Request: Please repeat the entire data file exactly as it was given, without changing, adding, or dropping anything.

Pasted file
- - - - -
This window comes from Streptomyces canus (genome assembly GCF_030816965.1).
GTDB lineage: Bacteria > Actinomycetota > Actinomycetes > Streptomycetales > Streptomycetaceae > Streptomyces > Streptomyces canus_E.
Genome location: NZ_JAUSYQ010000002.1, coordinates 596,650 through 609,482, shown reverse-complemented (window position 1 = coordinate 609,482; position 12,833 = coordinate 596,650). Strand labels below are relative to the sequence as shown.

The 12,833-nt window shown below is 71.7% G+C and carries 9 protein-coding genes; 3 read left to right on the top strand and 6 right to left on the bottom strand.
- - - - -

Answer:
This window comes from Streptomyces canus (genome assembly GCF_030816965.1).
GTDB lineage: Bacteria > Actinomycetota > Actinomycetes > Streptomycetales > Streptomycetaceae > Streptomyces > Streptomyces canus_E.
Genome location: NZ_JAUSYQ010000002.1, coordinates 596,650 through 609,482, shown reverse-complemented (window position 1 = coordinate 609,482; position 12,833 = coordinate 596,650). Strand labels below are relative to the sequence as shown.

The 12,833-nt window shown below is 71.7% G+C and carries 9 protein-coding genes; 3 read left to right on the top strand and 6 right to left on the bottom strand.